Will India’s Modi resist the lure of nationalism?

By John Lloyd
May 20, 2014

Nationalism is in vogue in the world’s largest states.

President Vladimir Putin has called upon the specter of nationalism in staking Russia’s claim to Crimea and as a justification for destabilizing Ukraine’s east. He and the Russian military have acted to protect and, where possible, bring “home” his nation’s ethnic kin.

In Japan, Prime Minister Shinzo Abe visited a World War II shrine, in spite of predicable outrage in China. While, in China, President Xi Jinping has emphasized nationalist themes in advancing his “Chinese dream.”

Now India has elected Narendra Modi as prime minister by a landslide. He’ll be sworn in next week. The streets will be packed, the media will be hysterical, markets will rise, and the hopes of the poor will soar.

But it seems unlikely to last.

“The fiscal situation is much worse than is known publicly,” says Arun Shourie, an economist and a former minister in India government. “Maneuverability for the government will be limited,” he said.

It will be tough to turn around an economy with a growth rate that has declined to a little over 4 percent — too low to create the millions of jobs needed.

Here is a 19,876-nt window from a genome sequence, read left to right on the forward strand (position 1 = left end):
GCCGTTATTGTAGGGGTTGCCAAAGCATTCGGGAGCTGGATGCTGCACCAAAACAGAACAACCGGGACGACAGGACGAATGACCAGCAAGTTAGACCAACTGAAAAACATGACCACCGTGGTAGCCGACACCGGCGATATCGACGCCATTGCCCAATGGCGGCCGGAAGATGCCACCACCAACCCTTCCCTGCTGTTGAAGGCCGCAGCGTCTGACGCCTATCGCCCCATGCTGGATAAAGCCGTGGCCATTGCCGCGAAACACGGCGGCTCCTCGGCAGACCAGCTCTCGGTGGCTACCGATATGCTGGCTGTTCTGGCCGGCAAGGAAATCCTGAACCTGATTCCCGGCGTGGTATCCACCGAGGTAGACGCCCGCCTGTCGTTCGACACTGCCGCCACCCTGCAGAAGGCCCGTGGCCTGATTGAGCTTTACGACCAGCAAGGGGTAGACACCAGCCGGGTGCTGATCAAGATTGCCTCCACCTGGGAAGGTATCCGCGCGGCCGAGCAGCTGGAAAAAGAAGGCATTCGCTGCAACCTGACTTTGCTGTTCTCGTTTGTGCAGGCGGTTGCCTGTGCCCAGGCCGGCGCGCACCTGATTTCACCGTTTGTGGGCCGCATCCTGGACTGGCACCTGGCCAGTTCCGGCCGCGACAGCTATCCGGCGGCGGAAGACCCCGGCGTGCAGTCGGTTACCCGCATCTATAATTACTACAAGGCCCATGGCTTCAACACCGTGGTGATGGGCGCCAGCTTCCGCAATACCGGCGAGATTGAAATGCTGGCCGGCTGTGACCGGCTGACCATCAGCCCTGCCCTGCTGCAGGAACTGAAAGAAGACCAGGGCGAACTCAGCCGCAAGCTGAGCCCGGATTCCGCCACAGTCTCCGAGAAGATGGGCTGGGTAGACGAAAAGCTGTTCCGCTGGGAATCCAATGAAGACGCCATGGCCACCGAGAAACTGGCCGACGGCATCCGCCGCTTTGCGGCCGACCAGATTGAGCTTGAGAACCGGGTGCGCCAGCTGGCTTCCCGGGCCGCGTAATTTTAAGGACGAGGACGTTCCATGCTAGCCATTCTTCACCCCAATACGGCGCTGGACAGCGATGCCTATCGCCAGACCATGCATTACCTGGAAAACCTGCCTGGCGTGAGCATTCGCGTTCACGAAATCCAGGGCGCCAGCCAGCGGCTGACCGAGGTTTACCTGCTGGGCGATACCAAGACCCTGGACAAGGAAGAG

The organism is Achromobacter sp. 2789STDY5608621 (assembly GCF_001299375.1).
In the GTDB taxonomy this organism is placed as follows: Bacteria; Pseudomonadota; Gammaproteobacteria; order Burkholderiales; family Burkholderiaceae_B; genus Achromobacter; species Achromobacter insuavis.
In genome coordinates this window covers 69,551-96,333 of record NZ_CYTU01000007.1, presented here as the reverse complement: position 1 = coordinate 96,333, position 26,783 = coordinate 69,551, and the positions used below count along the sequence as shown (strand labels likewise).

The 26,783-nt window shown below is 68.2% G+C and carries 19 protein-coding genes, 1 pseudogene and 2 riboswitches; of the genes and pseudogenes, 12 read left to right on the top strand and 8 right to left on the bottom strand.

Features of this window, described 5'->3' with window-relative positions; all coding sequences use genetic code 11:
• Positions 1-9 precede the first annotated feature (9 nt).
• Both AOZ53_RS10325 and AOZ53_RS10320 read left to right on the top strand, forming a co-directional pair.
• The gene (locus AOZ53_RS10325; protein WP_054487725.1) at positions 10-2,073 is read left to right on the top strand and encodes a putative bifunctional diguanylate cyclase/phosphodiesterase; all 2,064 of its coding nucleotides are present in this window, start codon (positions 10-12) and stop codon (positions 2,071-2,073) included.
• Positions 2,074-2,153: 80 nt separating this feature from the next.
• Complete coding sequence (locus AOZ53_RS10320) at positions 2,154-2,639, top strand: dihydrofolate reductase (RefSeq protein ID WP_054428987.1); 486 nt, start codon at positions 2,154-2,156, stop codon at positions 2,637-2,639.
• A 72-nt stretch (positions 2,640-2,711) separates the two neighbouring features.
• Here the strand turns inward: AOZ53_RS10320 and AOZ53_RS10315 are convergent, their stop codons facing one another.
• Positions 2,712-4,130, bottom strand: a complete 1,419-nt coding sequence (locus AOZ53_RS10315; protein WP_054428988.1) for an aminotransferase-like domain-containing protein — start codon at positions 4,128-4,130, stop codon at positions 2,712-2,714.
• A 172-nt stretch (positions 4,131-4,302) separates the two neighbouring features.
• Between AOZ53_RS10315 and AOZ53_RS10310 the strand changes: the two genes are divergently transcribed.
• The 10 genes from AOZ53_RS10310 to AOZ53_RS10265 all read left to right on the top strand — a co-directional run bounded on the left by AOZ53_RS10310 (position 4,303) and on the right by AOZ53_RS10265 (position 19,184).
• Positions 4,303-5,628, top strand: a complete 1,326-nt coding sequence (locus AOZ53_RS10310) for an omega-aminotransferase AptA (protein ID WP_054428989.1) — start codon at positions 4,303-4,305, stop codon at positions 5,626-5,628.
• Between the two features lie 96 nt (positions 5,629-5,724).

If Modi runs into trouble, the question is: Will he be the prime minister for all Indians, as he has promised, or will he revert to his divisive roots?

One of the most frequent criticisms against Modi is the anti-Muslim pogrom that resulted in a thousand deaths in his home state of Gujarat in 2002, soon after he became the state’s chief minister. Though India’s supreme court cleared him of blame, others, including the U.S. and the UK governments that have only recently-lifted visa bans on Modi, suspected him of ignoring the murderous riots; or worse, of complicity in them.

The issue still has traction; more so because no apology was made. Modi says that none is required.

Modi has been a Hindu nationalist activist nearly all of his life. At the age of eight, a rebellious and strong-willed child, he joined the Rashtriya Swayamsevak Sangh (RSS), a millions-strong network of activists who are united by a belief that India should be a Hindu nation and that minorities, including 180 million Muslims, should accept Hindu hegemony.

Indeed, some go further. A report in India’s Caravan magazine claimed that Yadavrao Joshi, leader of the RSS in southern India, had told a training camp of volunteers in the early 1970s that once the RSS was strong enough, they would tell Muslims and Christians “that if you want to live in India and if you love this country, you accept that some generations earlier you were Hindus and come back to the Hindu fold.”